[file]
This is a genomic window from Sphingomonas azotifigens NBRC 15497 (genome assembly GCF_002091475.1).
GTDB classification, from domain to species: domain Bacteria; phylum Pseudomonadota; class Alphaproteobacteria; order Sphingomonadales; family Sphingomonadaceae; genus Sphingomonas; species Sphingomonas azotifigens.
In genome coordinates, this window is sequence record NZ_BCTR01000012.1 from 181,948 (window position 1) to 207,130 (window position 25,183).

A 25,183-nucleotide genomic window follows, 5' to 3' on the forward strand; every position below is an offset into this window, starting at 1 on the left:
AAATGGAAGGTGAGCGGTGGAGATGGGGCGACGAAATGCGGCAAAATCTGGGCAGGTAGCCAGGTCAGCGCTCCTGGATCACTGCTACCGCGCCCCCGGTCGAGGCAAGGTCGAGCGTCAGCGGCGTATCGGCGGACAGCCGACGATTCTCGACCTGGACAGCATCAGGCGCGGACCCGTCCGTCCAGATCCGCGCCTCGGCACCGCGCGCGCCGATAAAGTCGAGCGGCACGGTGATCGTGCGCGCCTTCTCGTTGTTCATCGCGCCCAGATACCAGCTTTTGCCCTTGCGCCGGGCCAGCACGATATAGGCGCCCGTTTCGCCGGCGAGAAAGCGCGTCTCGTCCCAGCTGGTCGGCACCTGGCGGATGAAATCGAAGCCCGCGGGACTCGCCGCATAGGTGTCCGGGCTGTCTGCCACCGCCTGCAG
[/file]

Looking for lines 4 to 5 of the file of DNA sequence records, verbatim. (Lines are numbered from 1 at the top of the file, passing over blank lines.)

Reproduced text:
A 25,183-nucleotide genomic window follows, 5' to 3' on the forward strand; every position below is an offset into this window, starting at 1 on the left:
AAATGGAAGGTGAGCGGTGGAGATGGGGCGACGAAATGCGGCAAAATCTGGGCAGGTAGCCAGGTCAGCGCTCCTGGATCACTGCTACCGCGCCCCCGGTCGAGGCAAGGTCGAGCGTCAGCGGCGTATCGGCGGACAGCCGACGATTCTCGACCTGGACAGCATCAGGCGCGGACCCGTCCGTCCAGATCCGCGCCTCGGCACCGCGCGCGCCGATAAAGTCGAGCGGCACGGTGATCGTGCGCGCCTTCTCGTTGTTCATCGCGCCCAGATACCAGCTTTTGCCCTTGCGCCGGGCCAGCACGATATAGGCGCCCGTTTCGCCGGCGAGAAAGCGCGTCTCGTCCCAGCTGGTCGGCACCTGGCGGATGAAATCGAAGCCCGCGGGACTCGCCGCATAGGTGTCCGGGCTGTCTGCCACCGCCTGCAG